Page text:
Morning Oregonian. (Portland, Or.) 1861-1937, August 04, 1919, Image 1

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VOL TjVIII. 0 1 8 31 1 Entered at Portland (Orejon)
V' -UVJAX. J O.JH Poytoffice ai Second-Clas. Matter.
Other Allies Slow to Push
- c
2000 Visitors Will Attend
Crippling of Industries Da
clared Imminent.
Ex-U. S. Attorney Perhaps
fatally Burned.
Gasoline or -Other High Explo
'sive Material Us.ed.
Attempt on Life of Los Angeles Man
Attributed to Part Played in
Prosecution of Dynamiters.
1OS ANGELES. Aug. 3. Revenge for
the part he played in the prosecution
of a group of dynamiters in the middle
west several years ago wae assigned
by the police here as the probable mo
tive for an attempt on the life of Oz' r
Lawler, former assistant attorney-general
of the United States. Sir. Lawler's
home was practically destroyed by a
bomb and subset, ..ent fire here early
today, and he and Mrs. Lawler both
were serioaiely burned and otherwise
Mr. Lawler and his wife escaped with
difficulty from their blazing home
when he carried the fainting woman to
a front second-story window, dropped
her on an awning and thence to the
ground and leaped after her.
Before making their escape the
Lawlers had attempted to rescue their
5-year-old son Oscar and his nurse,
who were on another sleeping porch,
but had been prevented by the flames.
The boy and his nurse were later saved
by neighbors.
Mrs. Lawler Will Recover.
Mr. Lawler received burns covej-ing
half his body and his physicians said
his recovery was possible, but whether
he would live could not be determined
before tomorrow.
Mrs. Lawler will recover, although
severely burned and suffering from a
broken collarbone, according to her
Tonight M. P. Snyder, mayor of Los
Angeles, with his chief of police.
George Home, were in conference with
representatives of the county and state
government and with federal authori
ties, laying plans for a thorough and
systematic effort to apprehend the per
petrators of the explosion and fire.
1 "While they planned to guard every ave
nue against the escape of those guilty,
' every available detective and investi
gator from all the branches of the gov
ernment here worked zealously to bind
together every thread of evidence that
might either apprehend the bomb
placers or aid in their conviction.
Flimfi Knvelope Mouse.
Three explosions, believed to be those
of a bomb and two 5-gallon cans of
gasoline or some other inflammable
liquid, were heard by those nearby, and
in an instant, according to eye-witnesses,
a column of flame shot above
the roof of the Lawler home. The build
ing was almost destroyed and its con
tents were either entirely destroyed or
made worthless.
The Lawler home was a brick and
frame structure of 12 or more rooms,
facing west toward the ocean and
standing at 626 New Hampshire street.
The lot adjoins Wilshire boulevard, one
of the main arteries of travel through
a section occupied entirely by hand
some and spacious homes.
Flames Cut Off lixeape.
Mr. and Mrs. Lawler were sleeping
on a porch in the south side of the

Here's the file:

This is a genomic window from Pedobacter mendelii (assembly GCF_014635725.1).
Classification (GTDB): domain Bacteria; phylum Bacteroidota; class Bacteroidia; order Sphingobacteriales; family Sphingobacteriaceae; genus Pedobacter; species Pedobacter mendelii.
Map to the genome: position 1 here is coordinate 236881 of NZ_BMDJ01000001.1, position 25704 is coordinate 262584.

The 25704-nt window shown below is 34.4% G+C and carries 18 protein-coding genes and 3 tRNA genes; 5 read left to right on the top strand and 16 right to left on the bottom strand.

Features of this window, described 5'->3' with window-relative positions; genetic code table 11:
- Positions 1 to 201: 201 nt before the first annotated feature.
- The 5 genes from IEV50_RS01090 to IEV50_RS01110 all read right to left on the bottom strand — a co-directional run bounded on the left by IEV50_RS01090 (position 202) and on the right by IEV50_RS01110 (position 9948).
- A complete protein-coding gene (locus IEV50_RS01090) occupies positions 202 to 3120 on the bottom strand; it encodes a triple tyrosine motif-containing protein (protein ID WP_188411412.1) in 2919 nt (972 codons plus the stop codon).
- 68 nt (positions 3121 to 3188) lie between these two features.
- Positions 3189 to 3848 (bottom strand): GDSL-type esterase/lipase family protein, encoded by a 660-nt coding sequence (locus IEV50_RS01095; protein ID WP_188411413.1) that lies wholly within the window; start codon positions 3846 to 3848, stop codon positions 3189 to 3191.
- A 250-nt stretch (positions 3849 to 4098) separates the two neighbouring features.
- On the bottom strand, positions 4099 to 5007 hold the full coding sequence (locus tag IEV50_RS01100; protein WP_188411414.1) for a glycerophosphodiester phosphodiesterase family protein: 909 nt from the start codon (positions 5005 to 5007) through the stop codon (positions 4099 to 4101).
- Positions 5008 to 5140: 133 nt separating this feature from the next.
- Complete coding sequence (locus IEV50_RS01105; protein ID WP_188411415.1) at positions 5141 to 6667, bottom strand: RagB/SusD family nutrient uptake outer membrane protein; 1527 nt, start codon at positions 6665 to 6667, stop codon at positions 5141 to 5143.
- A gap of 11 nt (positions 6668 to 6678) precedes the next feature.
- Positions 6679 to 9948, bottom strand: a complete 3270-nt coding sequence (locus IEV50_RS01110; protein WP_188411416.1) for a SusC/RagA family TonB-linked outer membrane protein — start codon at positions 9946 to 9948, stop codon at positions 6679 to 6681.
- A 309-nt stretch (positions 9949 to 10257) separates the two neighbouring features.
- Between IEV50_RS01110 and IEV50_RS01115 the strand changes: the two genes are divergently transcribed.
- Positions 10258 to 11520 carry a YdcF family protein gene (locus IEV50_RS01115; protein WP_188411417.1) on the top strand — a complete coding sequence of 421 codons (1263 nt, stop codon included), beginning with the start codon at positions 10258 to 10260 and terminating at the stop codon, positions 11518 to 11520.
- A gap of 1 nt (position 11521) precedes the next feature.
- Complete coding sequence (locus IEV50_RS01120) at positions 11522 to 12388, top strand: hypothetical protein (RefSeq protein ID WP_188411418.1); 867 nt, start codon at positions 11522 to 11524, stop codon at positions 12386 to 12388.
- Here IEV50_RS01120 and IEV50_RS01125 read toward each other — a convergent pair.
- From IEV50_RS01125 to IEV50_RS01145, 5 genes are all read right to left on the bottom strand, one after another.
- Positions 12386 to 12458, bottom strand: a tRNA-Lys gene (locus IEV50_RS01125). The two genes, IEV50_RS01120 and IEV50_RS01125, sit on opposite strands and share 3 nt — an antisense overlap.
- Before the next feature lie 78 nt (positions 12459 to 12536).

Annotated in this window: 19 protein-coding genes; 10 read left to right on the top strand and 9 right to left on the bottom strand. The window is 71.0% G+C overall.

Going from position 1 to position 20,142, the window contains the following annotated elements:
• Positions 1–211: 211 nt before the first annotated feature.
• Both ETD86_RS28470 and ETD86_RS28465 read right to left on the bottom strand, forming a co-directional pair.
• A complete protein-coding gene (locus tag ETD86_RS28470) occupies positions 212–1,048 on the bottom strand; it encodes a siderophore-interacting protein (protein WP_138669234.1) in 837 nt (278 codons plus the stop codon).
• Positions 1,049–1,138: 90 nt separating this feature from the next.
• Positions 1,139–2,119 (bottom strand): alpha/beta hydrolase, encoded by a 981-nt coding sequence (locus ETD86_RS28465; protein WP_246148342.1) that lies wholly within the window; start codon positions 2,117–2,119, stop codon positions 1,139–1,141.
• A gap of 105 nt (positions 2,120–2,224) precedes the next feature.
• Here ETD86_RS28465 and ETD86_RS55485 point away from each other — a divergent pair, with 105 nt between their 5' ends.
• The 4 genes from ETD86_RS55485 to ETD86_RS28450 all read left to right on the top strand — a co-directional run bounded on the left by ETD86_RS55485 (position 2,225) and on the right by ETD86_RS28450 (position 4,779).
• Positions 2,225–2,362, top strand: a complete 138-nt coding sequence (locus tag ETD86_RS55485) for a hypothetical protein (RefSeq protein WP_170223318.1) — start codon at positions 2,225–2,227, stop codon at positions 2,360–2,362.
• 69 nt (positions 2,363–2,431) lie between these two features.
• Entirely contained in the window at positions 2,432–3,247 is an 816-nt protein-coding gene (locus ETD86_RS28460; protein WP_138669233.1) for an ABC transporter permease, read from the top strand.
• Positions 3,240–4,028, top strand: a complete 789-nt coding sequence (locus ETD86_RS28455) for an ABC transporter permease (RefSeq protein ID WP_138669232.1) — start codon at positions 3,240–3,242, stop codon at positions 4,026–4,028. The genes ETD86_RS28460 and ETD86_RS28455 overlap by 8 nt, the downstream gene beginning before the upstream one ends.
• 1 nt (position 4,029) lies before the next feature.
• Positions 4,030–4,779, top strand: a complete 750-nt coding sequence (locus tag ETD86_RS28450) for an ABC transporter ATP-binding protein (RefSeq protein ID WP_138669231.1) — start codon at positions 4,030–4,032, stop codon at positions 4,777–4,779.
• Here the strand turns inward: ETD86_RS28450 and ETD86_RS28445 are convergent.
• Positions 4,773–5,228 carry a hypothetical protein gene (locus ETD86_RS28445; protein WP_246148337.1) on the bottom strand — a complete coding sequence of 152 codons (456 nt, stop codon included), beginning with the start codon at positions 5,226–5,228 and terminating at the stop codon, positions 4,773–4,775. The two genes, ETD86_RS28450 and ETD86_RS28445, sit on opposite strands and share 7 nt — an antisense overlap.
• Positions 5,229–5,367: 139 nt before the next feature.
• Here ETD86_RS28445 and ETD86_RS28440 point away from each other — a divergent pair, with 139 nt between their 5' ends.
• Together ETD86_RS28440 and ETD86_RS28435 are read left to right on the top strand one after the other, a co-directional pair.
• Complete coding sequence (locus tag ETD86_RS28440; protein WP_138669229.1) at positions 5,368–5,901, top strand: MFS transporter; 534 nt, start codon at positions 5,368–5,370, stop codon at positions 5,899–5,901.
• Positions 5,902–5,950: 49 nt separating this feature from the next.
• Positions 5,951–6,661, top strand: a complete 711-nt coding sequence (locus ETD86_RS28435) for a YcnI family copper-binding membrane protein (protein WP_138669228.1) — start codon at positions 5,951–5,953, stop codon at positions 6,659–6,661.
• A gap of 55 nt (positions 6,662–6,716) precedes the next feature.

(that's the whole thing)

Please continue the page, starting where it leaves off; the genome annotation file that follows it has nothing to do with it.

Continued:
house, opening from a second-floor
room, and were screened from the
street by an angle f the building. The
nurse. Miss Bessie J.. ills, and little
Oscar Lawler Jr. called "Patsy" by
his family were sleeping on a screened
porch at the rear or east end of the
When the explosion came a sheet of
flame at once rushed up the side of the
house, directly below the porch, occu
pied by the Lawlers, and cut off possi
ble escape toward the outside. Mr.
Lawler and his wife went into the
house and tried to make their way to
the rear porch, where their -sou was
with his nurse. They were cut off by
smoke and flame, and when Mrs. Law
ler realized this she fainted. Mr. Law
ler took her. in his arms, carried her
through flames to the front of the
house and dropped her to an awning
over the front veranda, whence she
rolled to the ground. He then leaped
after her.
nw and Child Rescued.
Meanwhile "William H. Lacey, an iron
master. v.ho lives nearby, had been
aroused by the explosion and the
flames, and had rushed from his home,
clad in his nightwear, to the rescue.
He heard the nurse and Patsy scream
ing in their sleeping porch, and. run
ning to the rear of the house, saw
Nurse Mills frantically trying to tear
down the wire netting surrounding the
porch with her bare hands, to make a
way of egress.
Mr. Lacey, joined by E. Pilford. who
was driving by and was halted by the
fire, found a ladder, and, placing it
against the building, they tore a way
through the netting to the imprisoned
child and nurse and carried them to
safety. The flames did not destroy the
porch where they had' been, but smoke
and heat had almost overcome them,
and both were hysterical.
Others, Including Marco H. H'liman,
banker, who live nearby, heard the
mm F.
Warning Sounded, and
Crews Rush to Emergency
Posts; no Damage Done.
Saturday, Aug. 2. (By Wireless to thej
Associated Press.) Six dreadnoughts
of the Pacific fleet were shaken se
verely by a double earthquake shock
at 4:18 o'clock today -SOmiles off.'the
coast of the state of Colima, Mexico.
None of the warships reported any
damage'. .
The Kmt Mexico .trembled from- bow
to stern as if she had struck an un
charted reef, and the navigating of
ficer sounded "collision, quarters" on
the flagship's siren. . Sailors in the
foretop said the basket masts of the
warship swayed like poplar trees in a
Officers on the quarter deck hurried
to their posts and the crew and marines
took their places. .Meanwhile all water
tight com'partments on the Jfew Mexico
were closed and inspection parties
were sent into the holds to see if there
had been any damage to the hull. Ad
miral Hugh Rodman, commanding the
fleet, quickly recognized the cause of
the disturbance.
"It's an earthquake, he said. "We
are right off the coast of Colima, where
there are many earthquakes."
Then he ordered: "Signal all ships
in the fleet and see if'they felt any
excessive vibration." - -
Wireless telephone messages were re
ceived soon from the five- other dread
noughts reporting thy felt the shocks.
The Mississippi, which was further off-J
Bhore, reported heavy vibrations.
When the first tremor of the ship
was felt those below hurried on deck.
The faces of some vof the recruits